This book offers new readings of Kant’s "universal law" and "humanity" formulations of the categorical imperative. It shows how, on these readings, the formulas do indeed turn out being alternative statements of the same basic moral law, and in the process responds to many of the standard objections raised against Kant’s theory. Its first chapter briefly explores the ways in which Kant draws on his philosophical predecessors such as Plato (and especially Plato’s Republic) and Jean-Jacque Rousseau. The second chapter offers a new reading of the relation between the universal law and humanity formulas by relating both of these to a third formula of Kant’s, viz. the "law of nature" formula, and also to Kant’s ideas about laws in general and human nature in particular. The third chapter considers and rejects some influential recent attempts to understand Kant’s argument for the humanity formula, and offers an alternative reconstruction instead. Chapter four considers what it is to flourish as a human being in line with Kant’s basic formulas of morality, and argues that the standard readings of the humanity formula cannot properly account for its relation to Kant’s views about the highest human good.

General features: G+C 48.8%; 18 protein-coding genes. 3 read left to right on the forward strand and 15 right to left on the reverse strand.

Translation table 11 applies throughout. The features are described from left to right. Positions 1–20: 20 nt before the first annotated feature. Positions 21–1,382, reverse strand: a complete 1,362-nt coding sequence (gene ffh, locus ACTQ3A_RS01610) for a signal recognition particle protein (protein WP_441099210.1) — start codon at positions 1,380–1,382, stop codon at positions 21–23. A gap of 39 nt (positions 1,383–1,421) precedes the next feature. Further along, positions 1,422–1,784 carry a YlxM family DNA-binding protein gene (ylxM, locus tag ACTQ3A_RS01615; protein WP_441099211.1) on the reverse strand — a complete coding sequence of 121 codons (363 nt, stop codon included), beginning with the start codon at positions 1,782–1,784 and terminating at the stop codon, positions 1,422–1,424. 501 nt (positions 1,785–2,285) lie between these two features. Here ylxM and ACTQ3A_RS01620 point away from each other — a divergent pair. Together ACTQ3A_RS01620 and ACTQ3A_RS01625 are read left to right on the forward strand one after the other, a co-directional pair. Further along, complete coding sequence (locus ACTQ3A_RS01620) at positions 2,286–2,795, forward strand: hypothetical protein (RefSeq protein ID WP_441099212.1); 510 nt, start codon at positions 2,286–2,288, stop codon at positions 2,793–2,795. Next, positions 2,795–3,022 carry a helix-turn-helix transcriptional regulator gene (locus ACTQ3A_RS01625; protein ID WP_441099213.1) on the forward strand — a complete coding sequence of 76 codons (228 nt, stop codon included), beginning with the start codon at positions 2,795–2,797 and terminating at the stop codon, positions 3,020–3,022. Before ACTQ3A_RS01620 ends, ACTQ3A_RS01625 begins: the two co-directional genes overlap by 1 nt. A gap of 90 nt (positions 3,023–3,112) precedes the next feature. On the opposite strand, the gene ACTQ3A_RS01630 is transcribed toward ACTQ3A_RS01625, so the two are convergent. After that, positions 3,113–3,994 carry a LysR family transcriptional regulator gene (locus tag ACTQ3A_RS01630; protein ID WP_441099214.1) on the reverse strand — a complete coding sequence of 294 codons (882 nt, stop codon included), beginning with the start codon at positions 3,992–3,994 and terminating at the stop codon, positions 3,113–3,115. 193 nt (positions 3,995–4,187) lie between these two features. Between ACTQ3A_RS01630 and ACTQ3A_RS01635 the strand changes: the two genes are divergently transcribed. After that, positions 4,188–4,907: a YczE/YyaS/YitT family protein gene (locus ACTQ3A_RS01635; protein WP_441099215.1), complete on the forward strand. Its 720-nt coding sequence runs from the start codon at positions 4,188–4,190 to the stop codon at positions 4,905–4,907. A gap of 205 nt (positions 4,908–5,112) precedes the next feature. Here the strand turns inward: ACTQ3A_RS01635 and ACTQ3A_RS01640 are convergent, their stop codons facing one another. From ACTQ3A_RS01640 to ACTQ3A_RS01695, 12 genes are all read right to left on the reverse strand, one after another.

|Plaats van productie||Berlin|
|Uitgeverij||Walter de Gruyter GmbH|
|ISBN van elektronische versie||978-3-11-040132-5|
|ISBN van geprinte versie||978-3-11-040116-5, 978-3-11-040133-2|
|Status||Gepubliceerd - 2015|